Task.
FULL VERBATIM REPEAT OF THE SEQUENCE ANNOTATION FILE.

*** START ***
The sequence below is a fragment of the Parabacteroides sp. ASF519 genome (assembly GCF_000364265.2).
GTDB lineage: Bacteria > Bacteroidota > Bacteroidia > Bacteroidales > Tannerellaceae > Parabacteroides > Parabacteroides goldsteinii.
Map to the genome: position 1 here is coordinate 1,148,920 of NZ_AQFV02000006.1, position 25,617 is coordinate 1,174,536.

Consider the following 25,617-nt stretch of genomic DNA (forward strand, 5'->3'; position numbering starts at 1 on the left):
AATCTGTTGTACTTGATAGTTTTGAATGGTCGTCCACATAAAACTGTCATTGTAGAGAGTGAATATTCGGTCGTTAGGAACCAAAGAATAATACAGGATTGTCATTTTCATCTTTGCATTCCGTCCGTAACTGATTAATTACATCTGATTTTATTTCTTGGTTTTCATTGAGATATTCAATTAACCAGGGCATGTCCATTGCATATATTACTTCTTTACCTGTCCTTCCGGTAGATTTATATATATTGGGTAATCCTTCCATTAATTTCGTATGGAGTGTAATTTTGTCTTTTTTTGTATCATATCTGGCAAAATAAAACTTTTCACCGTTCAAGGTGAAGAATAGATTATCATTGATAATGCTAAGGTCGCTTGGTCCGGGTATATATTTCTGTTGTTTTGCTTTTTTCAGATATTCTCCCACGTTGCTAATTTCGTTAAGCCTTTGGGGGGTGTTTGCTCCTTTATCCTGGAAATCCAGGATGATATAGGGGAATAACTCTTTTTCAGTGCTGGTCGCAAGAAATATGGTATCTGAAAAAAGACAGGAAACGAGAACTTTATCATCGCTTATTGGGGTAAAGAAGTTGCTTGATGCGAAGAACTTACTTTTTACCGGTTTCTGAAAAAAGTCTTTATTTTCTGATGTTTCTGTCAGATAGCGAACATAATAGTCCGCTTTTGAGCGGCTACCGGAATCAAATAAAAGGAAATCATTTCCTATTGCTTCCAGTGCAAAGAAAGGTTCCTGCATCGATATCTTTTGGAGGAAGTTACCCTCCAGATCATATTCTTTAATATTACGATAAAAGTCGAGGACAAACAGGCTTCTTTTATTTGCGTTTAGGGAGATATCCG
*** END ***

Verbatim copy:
The sequence below is a fragment of the Parabacteroides sp. ASF519 genome (assembly GCF_000364265.2).
GTDB lineage: Bacteria > Bacteroidota > Bacteroidia > Bacteroidales > Tannerellaceae > Parabacteroides > Parabacteroides goldsteinii.
Map to the genome: position 1 here is coordinate 1,148,920 of NZ_AQFV02000006.1, position 25,617 is coordinate 1,174,536.

Consider the following 25,617-nt stretch of genomic DNA (forward strand, 5'->3'; position numbering starts at 1 on the left):
AATCTGTTGTACTTGATAGTTTTGAATGGTCGTCCACATAAAACTGTCATTGTAGAGAGTGAATATTCGGTCGTTAGGAACCAAAGAATAATACAGGATTGTCATTTTCATCTTTGCATTCCGTCCGTAACTGATTAATTACATCTGATTTTATTTCTTGGTTTTCATTGAGATATTCAATTAACCAGGGCATGTCCATTGCATATATTACTTCTTTACCTGTCCTTCCGGTAGATTTATATATATTGGGTAATCCTTCCATTAATTTCGTATGGAGTGTAATTTTGTCTTTTTTTGTATCATATCTGGCAAAATAAAACTTTTCACCGTTCAAGGTGAAGAATAGATTATCATTGATAATGCTAAGGTCGCTTGGTCCGGGTATATATTTCTGTTGTTTTGCTTTTTTCAGATATTCTCCCACGTTGCTAATTTCGTTAAGCCTTTGGGGGGTGTTTGCTCCTTTATCCTGGAAATCCAGGATGATATAGGGGAATAACTCTTTTTCAGTGCTGGTCGCAAGAAATATGGTATCTGAAAAAAGACAGGAAACGAGAACTTTATCATCGCTTATTGGGGTAAAGAAGTTGCTTGATGCGAAGAACTTACTTTTTACCGGTTTCTGAAAAAAGTCTTTATTTTCTGATGTTTCTGTCAGATAGCGAACATAATAGTCCGCTTTTGAGCGGCTACCGGAATCAAATAAAAGGAAATCATTTCCTATTGCTTCCAGTGCAAAGAAAGGTTCCTGCATCGATATCTTTTGGAGGAAGTTACCCTCCAGATCATATTCTTTAATATTACGATAAAAGTCGAGGACAAACAGGCTTCTTTTATTTGCGTTTAGGGAGATATCCG